Noticing the Unnoticed: Reflecting on Vignelli’s Cannon

Glancing over some of the design elements that I must consider this week, I feel somewhat foolish that I need to research things like color and balance. Shouldn’t I inherently know these concepts? Or if not inherently, shouldn’t I have captured a thorough understanding of these ideas having completed kindergarten? Vignelli’s opening words quickly dispelled these thoughts, I have realized that what I innately know of basic design concepts is actually quite useless in the process of designing. I might get lucky in producing a good design by way of the human instinct to organize materials, but what I know about design is minimal enough to make me prone to simply walking by both expertly and ill-designed features of my world without taking notice. To make something great, I’ll need to return to the basics.
Vignelli explanation of syntax that it is more than just the language incorporated into a design, that it includes grids and overall structure, is compelling. The semantic elements of design are conveyed through the many other elements of the artwork, including the syntactic elements. Syntax can have much more literal and straightforward interpretations, and relies far more on consistency, pattern and organization. However, contrary to my initial assumptions, syntax is not the element of practicality in design. I had interpreted Vignelli’s initial description of syntax as the important aspect of functionality in design, but I think that quality lies within pragmatism in design. The brief description of these three elements does tease them apart so that they become individual and recognizable within design but I have also realized that without unity of these elements, a design will be insufficient.
I was particularly interested in Vignelli’s discussion of ambiguity in design. Having previously mentioned the importance of discipline and appropriateness, ambiguity seems like an undesirable aspect of design. However, the ability for a design to convey unique meaning to several consumers is quite powerful. In this sense, ambiguity is synonymous with versatility, I hope to incorporate this flexibility of meaning into some of the designs I will create this week.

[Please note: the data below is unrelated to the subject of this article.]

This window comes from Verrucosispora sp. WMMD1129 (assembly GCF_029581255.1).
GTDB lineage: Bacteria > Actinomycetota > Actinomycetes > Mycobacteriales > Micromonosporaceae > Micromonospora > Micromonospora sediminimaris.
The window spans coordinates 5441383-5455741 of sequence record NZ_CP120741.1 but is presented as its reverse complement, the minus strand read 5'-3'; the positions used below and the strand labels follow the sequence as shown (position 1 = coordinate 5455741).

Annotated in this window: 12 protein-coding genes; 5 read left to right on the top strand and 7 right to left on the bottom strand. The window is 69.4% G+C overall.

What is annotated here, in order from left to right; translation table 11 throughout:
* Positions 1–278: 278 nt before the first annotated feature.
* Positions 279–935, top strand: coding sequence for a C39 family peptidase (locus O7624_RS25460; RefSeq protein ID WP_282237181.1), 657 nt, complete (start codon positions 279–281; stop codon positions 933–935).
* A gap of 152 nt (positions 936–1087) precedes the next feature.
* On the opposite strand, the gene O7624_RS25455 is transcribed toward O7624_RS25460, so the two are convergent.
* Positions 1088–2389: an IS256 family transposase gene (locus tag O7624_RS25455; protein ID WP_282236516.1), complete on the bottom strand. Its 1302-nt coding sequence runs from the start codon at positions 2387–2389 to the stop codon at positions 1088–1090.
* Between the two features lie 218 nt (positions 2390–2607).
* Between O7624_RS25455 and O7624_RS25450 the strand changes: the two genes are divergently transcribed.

As I read through Vignelli’s cannon, I initially failed to actively recognize the very simple yet elegant and effective design of the cannon itself. The text is minimal but the language flows beautifully, managing to fully discuss each subject. Of particular note was the manner in which Vignelli provided examples of each concept, rather than referencing photos, he simply lays out images to the right of the text. Each adjacent image is representative of the concept being discussed, but by leaving the photos uncaptioned as they are, Vignelli leaves us to our own devices. We must take his descriptions and apply them to the examples, even as he teaches us Vignelli expects us to sense just what it is about the given photos that fulfills the concept of discussion.
Vignelli’s discussion of timelessness in design is of particular importance to me. Timelessness is not a quality that will come naturally to me. To be timeless, a design must be uncomplicated and clear, and I certainly have a tendency to overcomplicate much of my work. Therefore this is a concept that I hope I can work on, perhaps if I can create compelling designs that are also simple, then I can begin to take on the other challenges in my life without creating unnecessary impediments for myself. These intangible concepts are all much more difficult features to incorporate into design and are the qualities that I predict will be most challenging for me. However, tangible components will come more easily to me as I begin to define them for myself and create clear understandings of what makes for good and (equally important) poor design.
I found it fairly interesting that Vignelli takes such significant offense to the colloquial use of typography since the invention of the computer. While I agree that perhaps the radical availability of typographic tools may degrade what was once an impressive art form, I do not see this as quite as much as a tragedy as Vignelli. I think that the availability of these tools of typography has the potential to push designers farther in the development of their products. When an art form becomes so accessible, only a true expert will be capable of generating their unique craft. It is surprising, too, that Vignelli is so concerned with over-production of the craft, although as I type these words I am reminded that I have very rarely strayed from “Calibri (body)” font in any typing that I have done since probably third grade.
Color is a deceptively simple element. Prior to reading Vignelli’s cannon, I thought effective use of color in design would require intricate subtlety, but it is apparently much more simplistic. I think this is conformation of Vignelli’s belief that color is used as a symbol. I have been under the impression that color in design is far more complex because the ideas that colors convey are complex. I am much less fearful of my analysis and use of color this week. Had I not read Vignelli, I think I may have sought out overly complex color schemes, not knowing the power of simplicity in colorful design.
Vignelli’s brief cannon was the perfect initiation into the realm of design. I know now that our world operates on a scale of organization that requires our conscious appreciation in order to understand it. But more impressively, these designs do not necessarily demand our conscious appreciation. The most perfect designs may go unnoticed by us as we traverse through our conveniently constructed world, and this week it will be my job to take notice.

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